Indeed, we couldn’t see much beyond the immediate mountains and the headwaters of the reservoir further downstream.


Brandywine Falls resides in the Brandywine Falls Provincial Park near Whistler in the province of British Columbia, Canada. It is adminstered by BC Parks. For information or inquiries as well as current conditions, visit their website.

Brandywine_Falls_BC_023_08012017 - The path to Brandywine Falls was pretty wide and well-used
Brandywine_Falls_BC_028_08012017 - Context of the boulder field (that hinted at the formation of the Brandywine Falls) and the Brandywine Falls Trail
Brandywine_Falls_BC_033_08012017 - The Brandywine Falls Trail crossed this railroad
Brandywine_Falls_BC_034_08012017 - Approaching the lookout for the Brandywine Falls
Brandywine_Falls_BC_070_08012017 - Julie and Tahia checking out Brandywine Falls from the lookout deck
Brandywine_Falls_BC_047_08012017 - The view of Brandywine Falls from its lookout
Brandywine_Falls_BC_067_08012017 - Looking back at the alternate lookout for the Brandywine Falls from further downstream of its main lookout
Brandywine_Falls_BC_051_08012017 - Partial view back at Brandywine Falls from a lookout further down the trail towards the Canyon Rim
Brandywine_Falls_BC_058_08012017 - The short trail leading further downstream of Brandywine Falls towards the Canyon Rim
Brandywine_Falls_BC_059_08012017 - Approaching the lookout at the Canyon Rim
Brandywine_Falls_BC_041_08012017 - Looking down the Cheakamas Valley towards Daisy Lake admist the thick smoke from the BC Forest Fires
Brandywine_Falls_BC_074_08012017 - Julie and Tahia heading back after having their fill of Brandywine Falls though our visit was hastened by the bad air quality

To reach Brandywine Falls from downtown Vancouver, we could head east on the Route 7A towards the Hwy 1 going north then west, or we could take Route 1A through Stanley Park and the Lion’s Gate Bridge eventually joining up with the Hwy 1 going west.

We’d then drive on Hwy 1 through West Vancouver for about 11km before taking the Hwy 99 (Sea to Sky Highway) towards Whistler.

After about 85km on Hwy 99 (44km north of Squamish), the signposted turnoff for the Brandywine Falls parking lot was on the right.

Overall, this drive took us about 90 minutes.

Brandywine_Falls_BC_002_08012017 - The parking lot for Brandywine Falls Provincial Park
The parking lot for Brandywine Falls Provincial Park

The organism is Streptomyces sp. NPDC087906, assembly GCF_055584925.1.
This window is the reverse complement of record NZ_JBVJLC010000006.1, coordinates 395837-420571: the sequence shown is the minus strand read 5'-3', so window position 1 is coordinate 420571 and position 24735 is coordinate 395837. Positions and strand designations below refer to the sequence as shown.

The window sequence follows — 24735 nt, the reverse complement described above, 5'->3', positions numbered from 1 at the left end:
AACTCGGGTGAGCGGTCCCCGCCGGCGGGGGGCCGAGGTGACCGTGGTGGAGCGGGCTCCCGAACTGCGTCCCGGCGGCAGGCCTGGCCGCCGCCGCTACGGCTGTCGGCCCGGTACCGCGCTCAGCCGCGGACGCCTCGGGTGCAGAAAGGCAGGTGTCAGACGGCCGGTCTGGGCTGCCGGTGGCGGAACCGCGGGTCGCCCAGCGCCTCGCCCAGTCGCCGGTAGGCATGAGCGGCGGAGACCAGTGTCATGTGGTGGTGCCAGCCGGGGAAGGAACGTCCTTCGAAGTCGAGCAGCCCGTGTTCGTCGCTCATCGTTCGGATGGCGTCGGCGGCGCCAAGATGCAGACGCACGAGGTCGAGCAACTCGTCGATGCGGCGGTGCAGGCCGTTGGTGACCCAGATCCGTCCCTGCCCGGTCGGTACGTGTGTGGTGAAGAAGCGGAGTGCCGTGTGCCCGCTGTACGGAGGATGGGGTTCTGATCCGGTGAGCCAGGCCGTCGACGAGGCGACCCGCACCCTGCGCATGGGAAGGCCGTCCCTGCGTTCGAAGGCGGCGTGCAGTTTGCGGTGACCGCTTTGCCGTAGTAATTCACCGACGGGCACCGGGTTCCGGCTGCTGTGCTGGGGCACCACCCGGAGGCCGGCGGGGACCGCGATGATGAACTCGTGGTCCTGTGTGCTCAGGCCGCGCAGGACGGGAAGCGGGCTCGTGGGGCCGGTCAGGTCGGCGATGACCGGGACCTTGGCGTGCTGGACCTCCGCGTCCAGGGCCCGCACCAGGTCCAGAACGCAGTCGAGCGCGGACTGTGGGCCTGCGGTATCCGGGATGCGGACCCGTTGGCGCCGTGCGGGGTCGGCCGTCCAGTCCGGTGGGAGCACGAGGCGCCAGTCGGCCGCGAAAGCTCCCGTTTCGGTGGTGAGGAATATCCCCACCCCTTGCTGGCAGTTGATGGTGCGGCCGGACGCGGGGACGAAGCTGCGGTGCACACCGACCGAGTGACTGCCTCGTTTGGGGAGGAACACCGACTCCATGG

Going in the other direction, Brandywine Falls was about 17km south of Whistler on the Hwy 99 to the left.

For some context, Vancouver was about 64km (under an hour drive) south of Squamish, and 229km (2.5 hours drive not counting the border crossing delays) north of Seattle, Washington, USA.

Find A Place To Stay

180 degree sweep from the falls to the valley further downstream obscured by lots of smoke from a forest fire

Tagged with: whistler, squamish, lillooef, british columbia, sea to sky, waterfall, vancouver

Visitor Comments:

Got something you'd like to share or say to keep the conversation going? Feel free to leave a comment below...

No users have replied to the content on this page

Share your thoughts about what you've read on this page

You must be logged in to submit content. Refresh this page after you have logged in.

Visitor Reviews of this Waterfall:

If you have a waterfall story or write-up that you'd like to share, feel free to click the button below and fill out the form...

No users have submitted a write-up/review of this waterfall

Have you been to a waterfall? Submit a write-up/review and share your experiences or impressions

Review A Waterfall

Nearest Waterfalls

The Waterfaller Newsletter

The Waterfaller Newsletter is where we curate the wealth of information on the World of Waterfalls website and deliver it to you in bite-sized chunks in your email inbox. You'll also get exclusive content like...

  • Waterfall Wednesdays
  • Insider Tips
  • User-submitted Waterfall Write-up of the Month
  • and the latest news and updates both within the website as well as around the wonderful world of waterfalls

How To Build A Profitable Travel Blog In 4 Steps

Johnny Cheng

About Johnny Cheng

Johnny Cheng is the founder of the World of Waterfalls and author of the award-winning A Guide to New Zealand Waterfalls. Over the last 2 decades, he has visited thousands of waterfalls in over 40 countries around the world and nearly 40 states in the USA.
Read More About Johnny | A Guide to New Zealand Waterfalls.